How much do low-income students pay at Minnesota's private colleges?

Recently came across this chart by the Minnesota Private College Council, which looks to counter the notion that private colleges are too expensive for low-income students.

It says they pay significantly less than the average student: $14,350 on average (for those families earning less than $30,000), compared to $23,500 for the average student who attended in 2009-10.

The amount is lower because those students receive State Grant awards, Pell Grants, institutional grants and scholarships.

That is, of course, true across all types of educational institutions.

The council states:

In Minnesota, low-income students may pay higher net tuition at nonprofit colleges than at public institutions, but their chances of graduating in four years and starting their career are much higher.

The 4-year  graduation rate for students, according to its numbers:

  • 65 percent at Council schools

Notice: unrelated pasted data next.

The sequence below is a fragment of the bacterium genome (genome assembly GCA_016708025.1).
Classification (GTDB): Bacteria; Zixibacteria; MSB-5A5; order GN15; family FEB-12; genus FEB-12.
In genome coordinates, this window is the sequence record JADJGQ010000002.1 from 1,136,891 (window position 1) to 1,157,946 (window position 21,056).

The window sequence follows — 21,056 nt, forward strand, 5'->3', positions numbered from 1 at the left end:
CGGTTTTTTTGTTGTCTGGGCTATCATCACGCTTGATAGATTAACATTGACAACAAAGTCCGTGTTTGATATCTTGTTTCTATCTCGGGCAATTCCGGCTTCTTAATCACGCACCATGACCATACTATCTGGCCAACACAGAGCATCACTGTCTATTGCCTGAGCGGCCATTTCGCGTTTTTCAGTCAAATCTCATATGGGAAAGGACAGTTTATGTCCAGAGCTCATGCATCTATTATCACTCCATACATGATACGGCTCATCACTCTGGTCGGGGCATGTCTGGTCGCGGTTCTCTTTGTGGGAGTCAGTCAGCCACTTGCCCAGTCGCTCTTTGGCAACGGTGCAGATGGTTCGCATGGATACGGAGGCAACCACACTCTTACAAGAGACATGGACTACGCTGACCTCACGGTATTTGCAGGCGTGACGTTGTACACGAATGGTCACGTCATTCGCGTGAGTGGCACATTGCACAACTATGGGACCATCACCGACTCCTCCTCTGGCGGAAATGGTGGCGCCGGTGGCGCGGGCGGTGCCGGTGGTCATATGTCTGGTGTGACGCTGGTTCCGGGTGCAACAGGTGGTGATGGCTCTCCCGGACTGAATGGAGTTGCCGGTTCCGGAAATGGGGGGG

• 40 percent at the University of Minnesota
  • 21 percent for Minnesota State Colleges and Universities (MnSCU) system students
  • My daughter is going to apply to colleges this year, so this is very interesting to me! A few questions: By “net comprehensive costs,” do they mean total cost of degree over four years or yearly cost? I am assuming the first, but it’s not explained in the report you linked to (and I don’t have time to read the report 🙂 ) Would this be  equivalent to the FAFSA “expected family contribution” amount for the same period of time, or did they use another metric?

    • John Manning

      On the first part of your question, the answer is that this is the annual cost, not the cost over four years. We do have a different analysis that looks at likely costs for a degree, one that includes the price of delayed graduation if that takes more than four years. You can find that here:

      Let me kow if that’s helpful! Thanks / John Manning (communications director at the Minnesota Private College council)